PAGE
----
Genomics and zoonosis

From swine flu to Ebola, genome sequencing technology is enabling us to better understand cross-species infections

‘One Health’ is a concept currently gaining support from public health professionals as an important strategy in the prevention and control of disease outbreaks. Recognising that up to 75% of new human diseases emerge first in animals, a One Health approach focuses on interactions between humans, animals and their environments to improve health on a global level. According to the One Health Initiative, it will be critical to break down ‘silos among the different health professions and promote transdisciplinary collaborations’.

Crossing the species barrier

Diseases can, and regularly do, spread between species. Cross-species disease transmission is known as zoonosis. Take the example of the 2009 swine flu pandemic; put simply, the ‘swine flu’ virus is a human H1N1 influenza A virus that acquired new genetic elements from similar flu viruses affecting pigs and birds. The elements of the virus ‘seen’ by the immune system are those acquired from the swine flu, meaning humans had no residual immunity against them (as is typically the case with normal, seasonal flu) and were unusually vulnerable.

Examples of zoonoses giving rise to significant new human disease outbreaks abound, from the plague to malaria, including recent emergent diseases such as Ebola in West Africa (from fruit bats) and MERS in the Middle East (from camels). Similarly, a recent study revealed that the hepatitis A virus (HAV) may have made the leap to humans from small animals such as bats, rodents and hedgehogs.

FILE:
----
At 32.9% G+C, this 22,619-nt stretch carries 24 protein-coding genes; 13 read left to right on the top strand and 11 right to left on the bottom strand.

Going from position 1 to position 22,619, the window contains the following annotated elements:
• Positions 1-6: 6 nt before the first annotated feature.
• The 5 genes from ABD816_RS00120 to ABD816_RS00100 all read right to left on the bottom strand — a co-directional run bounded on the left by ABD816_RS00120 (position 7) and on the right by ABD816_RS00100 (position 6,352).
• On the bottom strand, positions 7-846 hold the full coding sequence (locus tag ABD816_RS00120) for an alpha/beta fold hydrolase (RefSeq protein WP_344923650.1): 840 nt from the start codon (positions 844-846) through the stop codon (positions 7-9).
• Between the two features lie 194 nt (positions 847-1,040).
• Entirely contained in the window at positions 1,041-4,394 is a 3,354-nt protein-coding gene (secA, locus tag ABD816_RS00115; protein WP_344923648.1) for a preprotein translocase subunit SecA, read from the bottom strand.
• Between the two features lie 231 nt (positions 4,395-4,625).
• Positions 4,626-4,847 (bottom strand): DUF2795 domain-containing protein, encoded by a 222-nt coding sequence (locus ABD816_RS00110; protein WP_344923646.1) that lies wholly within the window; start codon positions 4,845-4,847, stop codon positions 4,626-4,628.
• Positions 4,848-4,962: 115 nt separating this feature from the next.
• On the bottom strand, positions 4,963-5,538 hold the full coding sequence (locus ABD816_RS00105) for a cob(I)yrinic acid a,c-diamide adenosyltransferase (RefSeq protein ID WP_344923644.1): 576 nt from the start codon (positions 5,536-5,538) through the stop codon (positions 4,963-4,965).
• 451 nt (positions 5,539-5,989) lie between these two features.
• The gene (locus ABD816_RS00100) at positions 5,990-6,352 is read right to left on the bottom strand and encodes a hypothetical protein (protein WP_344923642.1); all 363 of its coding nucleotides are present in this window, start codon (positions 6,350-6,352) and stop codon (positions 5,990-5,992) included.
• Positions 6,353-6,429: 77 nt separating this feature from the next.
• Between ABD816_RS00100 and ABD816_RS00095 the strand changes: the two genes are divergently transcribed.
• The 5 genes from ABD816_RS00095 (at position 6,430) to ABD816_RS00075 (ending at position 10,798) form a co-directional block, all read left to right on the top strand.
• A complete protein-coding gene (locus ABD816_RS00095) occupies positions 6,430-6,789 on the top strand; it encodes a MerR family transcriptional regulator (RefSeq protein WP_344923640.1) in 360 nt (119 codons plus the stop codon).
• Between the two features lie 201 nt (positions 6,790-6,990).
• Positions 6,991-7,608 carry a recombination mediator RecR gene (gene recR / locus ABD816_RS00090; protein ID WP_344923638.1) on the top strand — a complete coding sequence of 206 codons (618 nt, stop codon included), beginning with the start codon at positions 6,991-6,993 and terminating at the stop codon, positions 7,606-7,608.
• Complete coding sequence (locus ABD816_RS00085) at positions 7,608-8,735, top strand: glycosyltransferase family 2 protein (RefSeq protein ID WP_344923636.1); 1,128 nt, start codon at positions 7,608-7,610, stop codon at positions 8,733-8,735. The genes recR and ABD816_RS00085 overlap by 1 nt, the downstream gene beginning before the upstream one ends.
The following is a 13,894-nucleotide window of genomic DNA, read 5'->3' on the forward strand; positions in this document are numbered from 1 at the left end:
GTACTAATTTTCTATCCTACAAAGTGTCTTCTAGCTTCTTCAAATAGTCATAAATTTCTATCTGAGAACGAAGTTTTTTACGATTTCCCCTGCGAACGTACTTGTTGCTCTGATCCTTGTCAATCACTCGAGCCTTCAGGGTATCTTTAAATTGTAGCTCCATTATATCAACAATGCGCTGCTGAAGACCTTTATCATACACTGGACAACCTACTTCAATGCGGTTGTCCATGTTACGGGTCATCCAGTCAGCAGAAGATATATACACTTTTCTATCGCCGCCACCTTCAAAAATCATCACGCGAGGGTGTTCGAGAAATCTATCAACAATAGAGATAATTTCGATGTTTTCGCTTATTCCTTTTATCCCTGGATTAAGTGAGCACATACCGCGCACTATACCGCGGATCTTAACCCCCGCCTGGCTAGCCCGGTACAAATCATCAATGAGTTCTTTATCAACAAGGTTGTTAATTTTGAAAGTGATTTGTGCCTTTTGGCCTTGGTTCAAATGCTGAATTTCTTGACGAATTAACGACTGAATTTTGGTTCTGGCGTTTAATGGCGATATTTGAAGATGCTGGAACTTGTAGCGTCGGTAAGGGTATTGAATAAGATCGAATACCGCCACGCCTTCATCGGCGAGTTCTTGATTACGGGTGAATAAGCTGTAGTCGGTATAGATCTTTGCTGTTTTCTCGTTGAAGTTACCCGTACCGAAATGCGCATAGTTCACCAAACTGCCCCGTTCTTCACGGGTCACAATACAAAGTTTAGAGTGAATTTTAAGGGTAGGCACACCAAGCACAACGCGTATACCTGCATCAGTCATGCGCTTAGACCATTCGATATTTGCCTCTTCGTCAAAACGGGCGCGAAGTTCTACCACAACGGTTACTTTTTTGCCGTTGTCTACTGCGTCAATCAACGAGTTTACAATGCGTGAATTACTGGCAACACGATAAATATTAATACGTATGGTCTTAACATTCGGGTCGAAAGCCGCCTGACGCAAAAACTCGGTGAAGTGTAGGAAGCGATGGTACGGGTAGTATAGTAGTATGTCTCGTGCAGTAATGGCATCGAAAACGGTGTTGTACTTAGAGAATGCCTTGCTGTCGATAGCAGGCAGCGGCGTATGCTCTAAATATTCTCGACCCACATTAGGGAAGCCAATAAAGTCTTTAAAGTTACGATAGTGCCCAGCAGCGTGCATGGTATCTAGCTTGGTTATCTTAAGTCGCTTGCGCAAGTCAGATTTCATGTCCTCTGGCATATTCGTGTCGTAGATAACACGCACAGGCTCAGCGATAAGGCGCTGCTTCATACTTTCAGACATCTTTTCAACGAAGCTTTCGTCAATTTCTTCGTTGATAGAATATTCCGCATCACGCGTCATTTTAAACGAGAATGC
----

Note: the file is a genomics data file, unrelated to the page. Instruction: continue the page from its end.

Pathogens are also pervasive throughout the food industry, and can represent a risk to human health. For example, one study found that 70% of chickens tested from large supermarket chains contained the Campylobacter pathogen, a common cause of food poisoning. Another found the MRSA (methicillin resistant Staphylococcus aureus) bacterium in retail pork samples.

The risk to human health from animals is two-fold: not only the spread of infectious disease, but also whether such diseases are treatable with known therapies. Whilst misuse of antibiotics among humans fuels the spread of antimicrobial resistant (AMR) diseases, the UK government’s antimicrobial resistance strategy notes that the problem originates in both human and animal health practice. Effective solutions will therefore require concerted action.

The value of pathogen genomics

The good news is that advances in genome sequencing technology offer new opportunities to monitor and control animal-human disease transmissions. In particular, as well as allowing scientists to quickly detect the presence of a wide range of relevant characteristics – such as virulence determinants and drug resistance – genomic analysis makes it possible to track disease spread, and uncover the origin of cross-species jumps.

Pathogen genomic methods can be used to identify the sources of new diseases (such as the MERS and Ebola outbreaks mentioned above), and explain transmission events to help us understand how zoonotic diseases  emerge, spread, and become resistant to common therapies, better enabling us to contain and treat disease outbreaks.